5 things you probably didn't know about processed food
Processed food has earned a reputation for being high in saturated fat, sugar, and salt.
Another major concern about processed foods is the long list of complicated ingredients that are cryptic to decode, added to enhance flavor, preserve color, improve consistency, keep ingredients mixed and preserve for longer.
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Ultra-processed foods like white bread, cereal, chips, and wafers are remarkably common, convenient, affordable, extremely profitable for the makers, come in strong flavors and are aggressively marketed.
These 'ultra-processed' foods are low on essential nutrients while being high in sugar, salt and oils. The base ingredients which are used to 'engineer' these foods (cheap vegetable oils, sugar, flour) are already refined.
We consume ultra-processed foods every day without even realizing it.
Most cooked foods can be termed as 'processed foods', but ultra-processed foods are in a different domain, with few people having the clarity to differentiate.
A cooked carrot is processed food, but a bag of industrially-produced, carrot-flavored veggie puffs are ultra-processed and are still aimed at toddlers as a portion of natural food. Other examples include frozen peas or pasteurized milk.
Should humanity face a nuclear apocalypse of worldwide war, we need to understand which foods might be safe for survivors to eat, and how long the foods will last.
To understand this, we need to ask what makes food spoil.
Most foods spoil because of the growth of microbes. Preserving food is an attempt to limit microbial growth. Food can be preserved by drying, salting, chilling, or storing in air-tight containers.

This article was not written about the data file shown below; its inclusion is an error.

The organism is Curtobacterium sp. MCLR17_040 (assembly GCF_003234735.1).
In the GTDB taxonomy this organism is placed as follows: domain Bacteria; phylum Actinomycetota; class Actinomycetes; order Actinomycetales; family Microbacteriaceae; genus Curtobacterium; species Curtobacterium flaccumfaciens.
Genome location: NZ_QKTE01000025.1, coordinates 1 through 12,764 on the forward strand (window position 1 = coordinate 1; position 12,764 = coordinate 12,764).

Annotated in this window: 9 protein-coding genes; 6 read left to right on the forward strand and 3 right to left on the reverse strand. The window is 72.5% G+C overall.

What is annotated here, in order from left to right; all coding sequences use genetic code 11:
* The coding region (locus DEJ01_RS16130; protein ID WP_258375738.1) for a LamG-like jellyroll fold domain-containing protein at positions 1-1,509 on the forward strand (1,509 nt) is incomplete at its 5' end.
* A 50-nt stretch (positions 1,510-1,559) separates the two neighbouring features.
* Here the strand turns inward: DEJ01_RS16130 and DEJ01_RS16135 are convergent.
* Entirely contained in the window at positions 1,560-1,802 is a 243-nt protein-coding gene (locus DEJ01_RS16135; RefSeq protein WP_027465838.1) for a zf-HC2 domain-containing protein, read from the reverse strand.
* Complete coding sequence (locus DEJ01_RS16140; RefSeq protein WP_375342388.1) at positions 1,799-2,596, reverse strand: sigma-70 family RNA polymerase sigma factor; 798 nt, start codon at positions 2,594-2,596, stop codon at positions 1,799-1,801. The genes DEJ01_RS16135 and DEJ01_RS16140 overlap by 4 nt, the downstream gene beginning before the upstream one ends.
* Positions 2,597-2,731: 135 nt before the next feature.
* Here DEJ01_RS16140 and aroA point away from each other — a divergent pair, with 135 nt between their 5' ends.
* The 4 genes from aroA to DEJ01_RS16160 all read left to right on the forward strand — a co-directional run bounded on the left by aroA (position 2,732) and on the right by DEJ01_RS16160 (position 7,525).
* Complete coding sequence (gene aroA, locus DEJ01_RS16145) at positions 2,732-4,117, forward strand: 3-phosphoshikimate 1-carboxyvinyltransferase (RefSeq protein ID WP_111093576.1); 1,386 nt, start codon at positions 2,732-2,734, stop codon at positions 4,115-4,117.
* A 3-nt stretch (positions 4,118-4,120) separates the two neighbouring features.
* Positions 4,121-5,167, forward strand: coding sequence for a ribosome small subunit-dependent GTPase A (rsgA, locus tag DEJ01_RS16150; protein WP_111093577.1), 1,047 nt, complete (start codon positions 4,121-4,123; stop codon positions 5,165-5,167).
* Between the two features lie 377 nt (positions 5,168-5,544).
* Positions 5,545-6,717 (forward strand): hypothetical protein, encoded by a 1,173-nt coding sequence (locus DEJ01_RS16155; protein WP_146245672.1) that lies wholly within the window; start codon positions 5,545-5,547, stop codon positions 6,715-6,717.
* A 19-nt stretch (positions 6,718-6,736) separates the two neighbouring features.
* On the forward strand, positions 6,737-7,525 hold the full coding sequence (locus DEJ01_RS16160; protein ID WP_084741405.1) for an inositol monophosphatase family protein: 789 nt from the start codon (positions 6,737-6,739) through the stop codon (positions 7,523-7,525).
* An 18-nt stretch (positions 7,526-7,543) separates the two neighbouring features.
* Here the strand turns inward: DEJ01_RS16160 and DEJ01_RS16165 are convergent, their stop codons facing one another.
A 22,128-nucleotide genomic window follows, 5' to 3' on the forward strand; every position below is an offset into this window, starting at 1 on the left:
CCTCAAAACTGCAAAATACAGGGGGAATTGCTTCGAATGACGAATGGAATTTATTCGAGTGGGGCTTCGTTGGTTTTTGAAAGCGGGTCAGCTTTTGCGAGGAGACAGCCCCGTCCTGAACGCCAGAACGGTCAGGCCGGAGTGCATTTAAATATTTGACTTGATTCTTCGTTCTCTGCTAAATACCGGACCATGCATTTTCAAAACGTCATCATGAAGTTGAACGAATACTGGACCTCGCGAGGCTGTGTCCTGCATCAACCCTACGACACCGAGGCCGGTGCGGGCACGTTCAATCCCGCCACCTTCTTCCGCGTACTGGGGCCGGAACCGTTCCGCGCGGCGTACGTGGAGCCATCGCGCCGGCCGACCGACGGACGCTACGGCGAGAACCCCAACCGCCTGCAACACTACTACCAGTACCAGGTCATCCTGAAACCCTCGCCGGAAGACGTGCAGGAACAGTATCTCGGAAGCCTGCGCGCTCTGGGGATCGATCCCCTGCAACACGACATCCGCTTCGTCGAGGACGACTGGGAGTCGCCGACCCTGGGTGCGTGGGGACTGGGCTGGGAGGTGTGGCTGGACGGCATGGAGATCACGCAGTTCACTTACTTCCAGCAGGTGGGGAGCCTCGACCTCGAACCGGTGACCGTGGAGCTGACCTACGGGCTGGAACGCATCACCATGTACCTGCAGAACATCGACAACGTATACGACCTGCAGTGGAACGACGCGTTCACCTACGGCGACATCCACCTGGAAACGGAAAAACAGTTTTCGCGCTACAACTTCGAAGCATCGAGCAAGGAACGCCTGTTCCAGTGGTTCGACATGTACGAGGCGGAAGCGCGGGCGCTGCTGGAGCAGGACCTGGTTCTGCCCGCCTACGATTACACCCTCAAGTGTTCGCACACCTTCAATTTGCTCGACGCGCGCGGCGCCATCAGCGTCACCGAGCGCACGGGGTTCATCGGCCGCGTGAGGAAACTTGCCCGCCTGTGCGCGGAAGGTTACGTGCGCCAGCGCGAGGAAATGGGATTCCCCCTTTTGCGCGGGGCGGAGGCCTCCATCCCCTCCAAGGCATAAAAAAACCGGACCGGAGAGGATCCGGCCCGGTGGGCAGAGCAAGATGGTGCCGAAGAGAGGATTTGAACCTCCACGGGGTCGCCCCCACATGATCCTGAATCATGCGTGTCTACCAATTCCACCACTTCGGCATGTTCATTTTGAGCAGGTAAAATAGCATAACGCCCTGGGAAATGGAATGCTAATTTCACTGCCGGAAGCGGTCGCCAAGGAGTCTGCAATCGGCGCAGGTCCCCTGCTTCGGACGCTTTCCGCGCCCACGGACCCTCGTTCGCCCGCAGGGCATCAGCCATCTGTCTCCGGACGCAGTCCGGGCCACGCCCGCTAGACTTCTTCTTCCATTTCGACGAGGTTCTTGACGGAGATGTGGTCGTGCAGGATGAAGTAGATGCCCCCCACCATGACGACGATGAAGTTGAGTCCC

Preservatives are used in foods to extend their shelf lives. One of McDonald's Big Mac in Iceland is an example of a long-lasting processed food. It has been on display since 2009, in a glass box. Preservatives that has been discontinued by McDonald's are:
The term is not formally defined by the Food and Drug Administration. But, the government agency doesn't object to the use of the term if the food does not contain added color, artificial flavors, or synthetic substances.
Natural does not mean organic or healthy. So, always read the ingredient list to really know what's in a food.
The term organic doesn't necessarily mean healthy, as evidenced by organic candies and baked goods. Once again, when buying packaged food, the real litmus test is the ingredient list.
The Organic Seal indicates that food was produced without industrialized substances and under humane conditions. It goes from “100% organic” to "Made With Organic Ingredients"(the product was made with a minimum of 70% organic ingredients, with restrictions on the remaining 30%, including no GMOs.)
There is no formal national definition for the term local. What local does not mean is organic or more nutritious, which is something many believe.